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AN APARTMENT DESIRED

This French Quarter Pad Has A Literary Link

The large living provides comfortable seating and a showplace for Tennessee Williams memorabilia.

Cheryl Gerber

Gray Coleman and Brian Theis have created a shrine to honor Tennessee Williams in their third-floor apartment on St. Peter Street, where the famous playwright wrote A Streetcar Named Desire. It may seem strange for Coleman, a New York entertainment lawyer, and Theis, a fine art photographer who specializes in urban scenes, to want to add another location – a 2,000-square-foot apartment – to their residence in Greenwich Village just above Washington Square and a beach house on Fire Island.

“The property’s theatrical provenance proved to be irresistible,” says Coleman.

A sixth generation native New Orleanian, Coleman has always maintained strong ties to the city, and the stars seemed to fall in line when he decided to find a place in the French Quarter after his mother died in 2014.

“I had no remaining nuclear family in the area” he says. “However, I desired to maintain a toehold here.”

Located just steps from Jackson Square, the apartment is a sun washed space with 14-foot ceilings and a 28-by-38 living and dining room that is a museum of all things Tennessee Williams. It features large windows and even the skylight Williams mentioned when he wrote about living in the apartment as a young playwright.

“It was a stroke of good fortune that this historic apartment appeared on the market just as we made a decision to acquire a place in the French Quarter,” Theis adds.

Known as the Avart-Peretti House, the plaque on the building reads: “Erected in 1842 as a two-story house for Mme. Augustine Eugenie de Lassize widow of Louis Robert Avart. J.N.B. dePouilly and Ernest Goudchaux Architect-Builders. From 1906 through 1923 it was the residence and studio of the artist Achille Peretti. During 1946 and 1947 Tennessee Williams lived here and wrote A Streetcar Named Desire.”

Coleman quotes the exact words Williams wrote in his memoirs to describe the apartment: “In New Orleans, in the autumn of 1946, I obtained one of the loveliest apartments I ever occupied. It was near the corner of St. Peter and Royal, and what I liked most about it was a long refectory table under a skylight which provided me with ideal conditions for working in the mornings. I know of no city where it is better to have a skylight than New Orleans. You know, New Orleans is slightly below sea level and maybe that’s why the clouds and the sky seem so close. They were fleecy and in continual motion. I was alone all day. Consistent with my habit, which I still follow today, I would rise early, have my black coffee and go straight back to work.”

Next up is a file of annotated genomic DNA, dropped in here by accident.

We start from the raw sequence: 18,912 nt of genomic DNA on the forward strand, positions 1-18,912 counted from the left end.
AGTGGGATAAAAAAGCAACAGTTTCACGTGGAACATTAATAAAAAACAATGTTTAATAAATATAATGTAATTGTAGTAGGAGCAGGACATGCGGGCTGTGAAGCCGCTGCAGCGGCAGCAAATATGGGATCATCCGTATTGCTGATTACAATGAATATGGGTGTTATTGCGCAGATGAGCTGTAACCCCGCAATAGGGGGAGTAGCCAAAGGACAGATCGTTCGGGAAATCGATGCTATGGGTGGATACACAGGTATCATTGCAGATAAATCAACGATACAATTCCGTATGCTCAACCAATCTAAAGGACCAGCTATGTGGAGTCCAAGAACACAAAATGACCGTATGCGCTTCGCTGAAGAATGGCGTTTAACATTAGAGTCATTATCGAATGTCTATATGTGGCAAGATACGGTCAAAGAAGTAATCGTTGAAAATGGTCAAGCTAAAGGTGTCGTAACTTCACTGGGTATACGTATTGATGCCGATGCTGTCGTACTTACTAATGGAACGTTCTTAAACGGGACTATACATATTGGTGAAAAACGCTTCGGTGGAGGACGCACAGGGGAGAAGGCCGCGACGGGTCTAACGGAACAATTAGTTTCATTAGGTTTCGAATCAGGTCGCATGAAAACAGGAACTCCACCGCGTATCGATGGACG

Today the dining room table is positioned directly under the skylight, as it was when Williams lived in the apartment. Over the mantel there is a large framed print of the original 1951 theatrical film poster featuring Vivien Leigh and Marlon Brando promoting A Streetcar Named Desire. A nearby bookcase if filled with other memorabilia Coleman and Theis have collected over the years.

“We especially cherish the needlepoint pillow, lovingly stitched by Brian’s aunt, Linda McKinney of Houston, to meticulously recreate the poster design and quote that Mitch said to Blanche: ‘That don’t make no difference in the Quarter,’” says Coleman.

Gray is excited that the historic apartment will be opened to sponsors and other select guests during a special event for the Tennessee Williams/New Orleans Literary Festival (March 30-April 3).

“By happy coincidence, my childhood friend Janet Daley Duval, president of the festival, found out we now have the historic apartment and was pleased when we offered it as a first time gathering place as a means of raising funds for the festival,” he says. “It seems only fitting that Tennessee’s St. Peter Street apartment will be included in the program, and we are both thrilled to support the festival.”

 

The third-floor home is located on St. Peter Street near Jackson Square; the building is where Williams wrote Desire.

 

Gray Coleman, seated, and Brian Theis.

 

Coleman and Theis use a refectory-style dining table under the skylight similar to the one used by Tennessee Williams when he wrote A Streetcar Named Desire.

 

A wall of windows adjoins the entry to the third floor.

 

An icon on the wall has a place of honor in the master bedroom.

 

A 1920s French Art Deco screen serves as a backdrop for the bar.

 

The sitting room doubles as a guest bedroom.

 

Family portraits are displayed in the living room.

 

 

 

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